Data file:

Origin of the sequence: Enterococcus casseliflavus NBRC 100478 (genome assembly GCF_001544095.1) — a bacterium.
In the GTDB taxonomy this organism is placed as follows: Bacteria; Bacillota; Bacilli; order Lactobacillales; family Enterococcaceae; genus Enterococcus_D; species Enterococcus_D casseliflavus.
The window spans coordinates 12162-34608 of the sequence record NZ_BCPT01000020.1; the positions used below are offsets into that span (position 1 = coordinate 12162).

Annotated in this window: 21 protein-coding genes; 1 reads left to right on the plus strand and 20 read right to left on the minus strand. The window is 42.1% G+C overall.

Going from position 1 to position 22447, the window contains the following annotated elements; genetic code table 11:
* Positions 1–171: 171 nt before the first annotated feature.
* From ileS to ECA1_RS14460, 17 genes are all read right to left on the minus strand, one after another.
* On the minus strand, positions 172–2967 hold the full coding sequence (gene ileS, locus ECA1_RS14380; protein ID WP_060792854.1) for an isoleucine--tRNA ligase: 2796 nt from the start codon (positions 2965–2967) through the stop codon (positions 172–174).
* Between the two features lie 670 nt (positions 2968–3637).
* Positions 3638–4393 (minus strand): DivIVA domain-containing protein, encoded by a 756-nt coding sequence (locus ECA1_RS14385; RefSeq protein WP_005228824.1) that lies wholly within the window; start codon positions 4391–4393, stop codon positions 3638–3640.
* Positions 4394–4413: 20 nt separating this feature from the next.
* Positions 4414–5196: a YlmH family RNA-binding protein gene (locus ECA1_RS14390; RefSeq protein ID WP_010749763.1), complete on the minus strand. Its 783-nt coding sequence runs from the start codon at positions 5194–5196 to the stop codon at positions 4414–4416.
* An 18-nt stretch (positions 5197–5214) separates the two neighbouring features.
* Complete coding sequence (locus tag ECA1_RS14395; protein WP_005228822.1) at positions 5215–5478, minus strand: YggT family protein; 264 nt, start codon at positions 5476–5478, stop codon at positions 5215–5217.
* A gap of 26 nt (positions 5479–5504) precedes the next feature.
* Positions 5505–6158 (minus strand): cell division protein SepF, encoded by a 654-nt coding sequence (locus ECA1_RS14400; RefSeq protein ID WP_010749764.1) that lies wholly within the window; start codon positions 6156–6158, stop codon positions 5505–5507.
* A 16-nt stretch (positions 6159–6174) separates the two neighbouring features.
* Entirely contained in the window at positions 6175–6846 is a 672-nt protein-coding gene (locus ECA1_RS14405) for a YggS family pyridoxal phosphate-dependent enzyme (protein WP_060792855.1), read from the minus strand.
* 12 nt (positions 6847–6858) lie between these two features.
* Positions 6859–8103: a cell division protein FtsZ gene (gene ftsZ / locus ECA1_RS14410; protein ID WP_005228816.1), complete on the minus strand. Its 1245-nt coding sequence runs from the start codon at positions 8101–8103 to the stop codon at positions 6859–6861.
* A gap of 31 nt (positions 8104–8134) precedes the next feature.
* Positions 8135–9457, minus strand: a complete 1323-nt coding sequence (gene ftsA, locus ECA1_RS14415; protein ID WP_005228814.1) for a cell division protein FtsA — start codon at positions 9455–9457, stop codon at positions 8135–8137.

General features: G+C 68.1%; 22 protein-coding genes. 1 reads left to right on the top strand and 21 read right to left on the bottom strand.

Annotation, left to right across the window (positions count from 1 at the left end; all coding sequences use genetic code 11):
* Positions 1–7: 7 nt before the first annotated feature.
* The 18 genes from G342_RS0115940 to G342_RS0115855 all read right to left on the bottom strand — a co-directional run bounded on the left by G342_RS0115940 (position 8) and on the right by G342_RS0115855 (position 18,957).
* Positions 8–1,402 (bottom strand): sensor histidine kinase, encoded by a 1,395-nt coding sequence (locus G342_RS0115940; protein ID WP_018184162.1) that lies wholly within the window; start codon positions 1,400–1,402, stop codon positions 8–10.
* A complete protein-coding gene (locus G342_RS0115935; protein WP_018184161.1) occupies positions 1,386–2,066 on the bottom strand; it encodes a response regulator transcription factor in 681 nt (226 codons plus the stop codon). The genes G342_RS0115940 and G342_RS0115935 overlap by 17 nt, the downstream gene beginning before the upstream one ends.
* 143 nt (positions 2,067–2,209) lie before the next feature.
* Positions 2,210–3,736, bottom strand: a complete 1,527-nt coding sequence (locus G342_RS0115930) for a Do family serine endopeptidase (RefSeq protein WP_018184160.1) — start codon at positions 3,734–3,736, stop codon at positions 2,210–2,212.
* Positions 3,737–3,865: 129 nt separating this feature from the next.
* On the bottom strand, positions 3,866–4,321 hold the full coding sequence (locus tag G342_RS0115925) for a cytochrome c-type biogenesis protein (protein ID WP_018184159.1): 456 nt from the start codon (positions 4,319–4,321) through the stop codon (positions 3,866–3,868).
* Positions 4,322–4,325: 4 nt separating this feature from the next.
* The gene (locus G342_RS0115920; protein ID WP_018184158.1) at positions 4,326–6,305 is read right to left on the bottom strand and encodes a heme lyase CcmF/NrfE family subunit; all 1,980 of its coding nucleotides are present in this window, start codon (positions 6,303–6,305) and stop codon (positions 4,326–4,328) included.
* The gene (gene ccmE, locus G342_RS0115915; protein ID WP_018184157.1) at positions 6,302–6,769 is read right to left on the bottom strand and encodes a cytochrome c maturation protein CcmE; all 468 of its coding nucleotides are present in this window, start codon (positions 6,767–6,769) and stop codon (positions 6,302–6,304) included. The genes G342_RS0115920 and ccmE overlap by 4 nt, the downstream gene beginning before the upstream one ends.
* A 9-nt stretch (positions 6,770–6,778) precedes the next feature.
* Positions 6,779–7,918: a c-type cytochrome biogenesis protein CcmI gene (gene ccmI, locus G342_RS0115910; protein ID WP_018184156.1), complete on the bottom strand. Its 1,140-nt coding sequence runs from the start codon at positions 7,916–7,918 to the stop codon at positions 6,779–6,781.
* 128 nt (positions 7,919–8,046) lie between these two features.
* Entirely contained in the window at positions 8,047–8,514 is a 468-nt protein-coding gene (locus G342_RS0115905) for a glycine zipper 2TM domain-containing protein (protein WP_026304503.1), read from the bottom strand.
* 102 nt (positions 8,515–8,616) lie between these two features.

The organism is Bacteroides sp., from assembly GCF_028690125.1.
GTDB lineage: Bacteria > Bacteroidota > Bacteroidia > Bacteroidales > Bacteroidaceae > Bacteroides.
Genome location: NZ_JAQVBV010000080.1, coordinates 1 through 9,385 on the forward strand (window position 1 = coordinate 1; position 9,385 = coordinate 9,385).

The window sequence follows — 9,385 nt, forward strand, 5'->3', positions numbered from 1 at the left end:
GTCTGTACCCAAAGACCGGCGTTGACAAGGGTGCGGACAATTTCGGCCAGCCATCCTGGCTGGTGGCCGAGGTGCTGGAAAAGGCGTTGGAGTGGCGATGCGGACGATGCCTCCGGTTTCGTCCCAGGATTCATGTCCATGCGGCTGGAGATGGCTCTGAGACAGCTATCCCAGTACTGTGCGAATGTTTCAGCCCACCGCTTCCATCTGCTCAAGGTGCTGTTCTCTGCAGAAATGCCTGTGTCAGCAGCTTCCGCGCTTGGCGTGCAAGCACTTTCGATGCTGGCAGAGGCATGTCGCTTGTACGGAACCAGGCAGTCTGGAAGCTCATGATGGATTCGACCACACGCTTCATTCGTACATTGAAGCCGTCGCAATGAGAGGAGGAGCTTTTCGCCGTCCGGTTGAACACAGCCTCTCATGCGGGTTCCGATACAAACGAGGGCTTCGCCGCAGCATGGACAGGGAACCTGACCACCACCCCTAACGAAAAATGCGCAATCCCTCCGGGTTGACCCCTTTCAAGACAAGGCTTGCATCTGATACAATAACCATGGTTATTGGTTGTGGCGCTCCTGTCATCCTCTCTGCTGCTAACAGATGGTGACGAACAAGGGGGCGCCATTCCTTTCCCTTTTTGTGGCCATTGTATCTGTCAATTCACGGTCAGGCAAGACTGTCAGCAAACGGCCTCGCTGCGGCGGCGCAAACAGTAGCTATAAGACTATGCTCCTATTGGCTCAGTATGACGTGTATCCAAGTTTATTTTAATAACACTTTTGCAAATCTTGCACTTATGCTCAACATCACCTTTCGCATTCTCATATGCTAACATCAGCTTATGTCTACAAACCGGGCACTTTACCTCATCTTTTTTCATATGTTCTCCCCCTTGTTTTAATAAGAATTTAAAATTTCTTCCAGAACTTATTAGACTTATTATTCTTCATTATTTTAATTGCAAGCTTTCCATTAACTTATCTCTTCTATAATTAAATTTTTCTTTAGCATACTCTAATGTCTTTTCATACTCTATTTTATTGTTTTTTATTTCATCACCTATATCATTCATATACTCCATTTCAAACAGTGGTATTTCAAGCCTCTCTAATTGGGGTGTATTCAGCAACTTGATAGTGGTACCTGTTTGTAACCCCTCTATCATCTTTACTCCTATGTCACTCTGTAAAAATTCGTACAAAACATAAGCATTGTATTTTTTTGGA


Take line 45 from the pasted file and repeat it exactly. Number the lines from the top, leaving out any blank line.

GTCTGTACCCAAAGACCGGCGTTGACAAGGGTGCGGACAATTTCGGCCAGCCATCCTGGCTGGTGGCCGAGGTGCTGGAAAAGGCGTTGGAGTGGCGATGCGGACGATGCCTCCGGTTTCGTCCCAGGATTCATGTCCATGCGGCTGGAGATGGCTCTGAGACAGCTATCCCAGTACTGTGCGAATGTTTCAGCCCACCGCTTCCATCTGCTCAAGGTGCTGTTCTCTGCAGAAATGCCTGTGTCAGCAGCTTCCGCGCTTGGCGTGCAAGCACTTTCGATGCTGGCAGAGGCATGTCGCTTGTACGGAACCAGGCAGTCTGGAAGCTCATGATGGATTCGACCACACGCTTCATTCGTACATTGAAGCCGTCGCAATGAGAGGAGGAGCTTTTCGCCGTCCGGTTGAACACAGCCTCTCATGCGGGTTCCGATACAAACGAGGGCTTCGCCGCAGCATGGACAGGGAACCTGACCACCACCCCTAACGAAAAATGCGCAATCCCTCCGGGTTGACCCCTTTCAAGACAAGGCTTGCATCTGATACAATAACCATGGTTATTGGTTGTGGCGCTCCTGTCATCCTCTCTGCTGCTAACAGATGGTGACGAACAAGGGGGCGCCATTCCTTTCCCTTTTTGTGGCCATTGTATCTGTCAATTCACGGTCAGGCAAGACTGTCAGCAAACGGCCTCGCTGCGGCGGCGCAAACAGTAGCTATAAGACTATGCTCCTATTGGCTCAGTATGACGTGTATCCAAGTTTATTTTAATAACACTTTTGCAAATCTTGCACTTATGCTCAACATCACCTTTCGCATTCTCATATGCTAACATCAGCTTATGTCTACAAACCGGGCACTTTACCTCATCTTTTTTCATATGTTCTCCCCCTTGTTTTAATAAGAATTTAAAATTTCTTCCAGAACTTATTAGACTTATTATTCTTCATTATTTTAATTGCAAGCTTTCCATTAACTTATCTCTTCTATAATTAAATTTTTCTTTAGCATACTCTAATGTCTTTTCATACTCTATTTTATTGTTTTTTATTTCATCACCTATATCATTCATATACTCCATTTCAAACAGTGGTATTTCAAGCCTCTCTAATTGGGGTGTATTCAGCAACTTGATAGTGGTACCTGTTTGTAACCCCTCTATCATCTTTACTCCTATGTCACTCTGTAAAAATTCGTACAAAACATAAGCATTGTATTTTTTTGGA